‘I see myself as an ambassador. If we inspire even 20 people to visit our beautiful area, enjoy it, recommend it, spend money in our local towns and villages then that’s music to my ears,’ says Charles.

Great British Life: Lud's Church (c) Charles NixonLud's Church (c) Charles Nixon

‘I’ve known the Peak District as a boy and I have known it as a man and it has never changed. The Peak has intrinsic beauty, it’s the finest piece of countryside in the world as far as I am concerned.

‘Those rocks have been there since the beginning of time. They’ve seen the Saxons pass through, the Romans, they’ve seen empires rise and fall but they’ve never had a Star Wars stormtrooper stand on them before,’ he continues.

‘It makes it a bit of a first and when the stormtrooper is gone, the rocks will still be there and something else will take the stormtrooper’s place, so there’s that sense of our own mortality. People and things are fleeting but these landscapes are eternal.

‘Of course, there’s a novelty factor and we have a giggle – such as the photo at the bus stop - but there’s beauty there too and each location and pose is carefully thought out.

Great British Life: Magpie Mine, Sheldon (c) Charles NixonMagpie Mine, Sheldon (c) Charles Nixon

‘Photos taken against angry skies with a pose that compliments it. It’s the solitude of this unknown soldier that really works for me. There’s an element of loneliness to it. How big the landscape is in contrast to the individual.

‘You can look at the pictures and make your own story up. Is it the Empire that’s fallen and these are a few chaps scratching an existence? Or is it weary men guarding a crumbling Empire?’

Charles’ passion for the Peak is palpable and, despite all the attention he has received both while out ‘defending the empire’ and online, he’s keen to stress that his adventures are not about him.

‘It’s showcasing the Peak in a slightly different way,’ he suggests.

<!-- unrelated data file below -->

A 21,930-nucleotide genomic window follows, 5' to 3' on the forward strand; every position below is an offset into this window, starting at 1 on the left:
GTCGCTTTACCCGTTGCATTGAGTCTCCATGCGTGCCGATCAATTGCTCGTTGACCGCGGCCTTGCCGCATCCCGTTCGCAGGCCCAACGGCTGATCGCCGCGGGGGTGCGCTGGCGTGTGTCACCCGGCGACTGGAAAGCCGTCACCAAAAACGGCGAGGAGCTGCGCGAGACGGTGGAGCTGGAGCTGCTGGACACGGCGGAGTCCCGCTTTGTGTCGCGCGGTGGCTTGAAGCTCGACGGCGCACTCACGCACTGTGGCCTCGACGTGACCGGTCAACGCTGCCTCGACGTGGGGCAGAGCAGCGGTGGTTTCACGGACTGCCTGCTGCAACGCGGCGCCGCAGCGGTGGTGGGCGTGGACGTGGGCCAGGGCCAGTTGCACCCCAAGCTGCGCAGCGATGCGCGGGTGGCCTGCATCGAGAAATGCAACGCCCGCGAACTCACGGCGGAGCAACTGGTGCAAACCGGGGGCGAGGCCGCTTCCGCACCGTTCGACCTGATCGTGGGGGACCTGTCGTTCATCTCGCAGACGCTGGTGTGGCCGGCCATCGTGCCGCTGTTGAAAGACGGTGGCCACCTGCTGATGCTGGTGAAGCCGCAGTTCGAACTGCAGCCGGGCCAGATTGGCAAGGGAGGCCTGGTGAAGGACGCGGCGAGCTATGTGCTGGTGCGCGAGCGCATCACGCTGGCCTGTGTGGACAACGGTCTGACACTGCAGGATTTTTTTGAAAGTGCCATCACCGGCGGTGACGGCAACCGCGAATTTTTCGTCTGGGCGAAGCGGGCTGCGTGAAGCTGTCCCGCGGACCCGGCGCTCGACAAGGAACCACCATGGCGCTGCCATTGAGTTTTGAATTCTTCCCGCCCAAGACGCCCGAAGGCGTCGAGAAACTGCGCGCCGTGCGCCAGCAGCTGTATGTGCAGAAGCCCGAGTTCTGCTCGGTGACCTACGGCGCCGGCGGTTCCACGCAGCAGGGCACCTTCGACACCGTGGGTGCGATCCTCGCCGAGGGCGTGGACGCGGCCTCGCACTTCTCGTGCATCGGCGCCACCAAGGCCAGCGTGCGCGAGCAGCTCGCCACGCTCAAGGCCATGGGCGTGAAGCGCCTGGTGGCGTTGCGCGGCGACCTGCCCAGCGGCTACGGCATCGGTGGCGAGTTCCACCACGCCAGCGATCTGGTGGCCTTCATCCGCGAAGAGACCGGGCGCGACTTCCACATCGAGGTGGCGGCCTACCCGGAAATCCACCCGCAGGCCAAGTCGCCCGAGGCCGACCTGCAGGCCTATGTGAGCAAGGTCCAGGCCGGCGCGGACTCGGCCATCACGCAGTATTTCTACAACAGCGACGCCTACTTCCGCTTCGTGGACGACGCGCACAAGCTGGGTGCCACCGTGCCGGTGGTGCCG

Great British Life: Padley Gorge (c) Charles NixonPadley Gorge (c) Charles Nixon

‘We all interpret and enjoy it in different ways. I had a lady say to me “don’t you think that’s rather extreme?” and behind a guy’s throwing himself off Mam Tor on one of those paraglider parachutes. I thought to myself, I’m laid back compared to that chap!

‘We use an iPhone to take the pictures because I want the intrinsic beauty of the landscape to be paramount. The stormtrooper is almost secondary, he just happens to be there; he’s basically a one trick pony. It’s the Peak District carrying me rather than the other way around. The combination of the two just seem to work together.

‘It’s not about me, it’s about the places, the stories. Stormtroopers are the foot soldiers, they’re all pretty anonymous and that’s part of it - I like that anonymity.

While Charles doesn’t want his exploits to be about him, that’s not to say he doesn’t get great satisfaction from his exploits.

‘I ran a butcher’s shop for a long time, working six days a week. I then looked after my ailing father who was living with us.

Great British Life: Robin Hood's Stride (c) Charles NixonRobin Hood's Stride (c) Charles Nixon

‘You put so much into making a business work, paying a mortgage and the like and I am still of an age where I feel fit and healthy and I felt determined to enjoy myself. I told myself that if I don’t do anything else, I’m going to put that stormtrooper on the top of Toad’s Mouth, and that’s what I did.’

So, what’s next for the stormtrooper and will he soon be defending the Empire in a location near you?

‘It’s a pin in the map on a Saturday or Sunday morning, I have some new places in my head,’ he concludes.

‘There’s Matlock Bath, for example. The stormtrooper could be eating a bag of chips or guarding the Jubilee Bridge – it can’t all be about posing on rocks, you’ve got to mix it up a little.’

Matlock Bath residents and visitors, may the force be with you.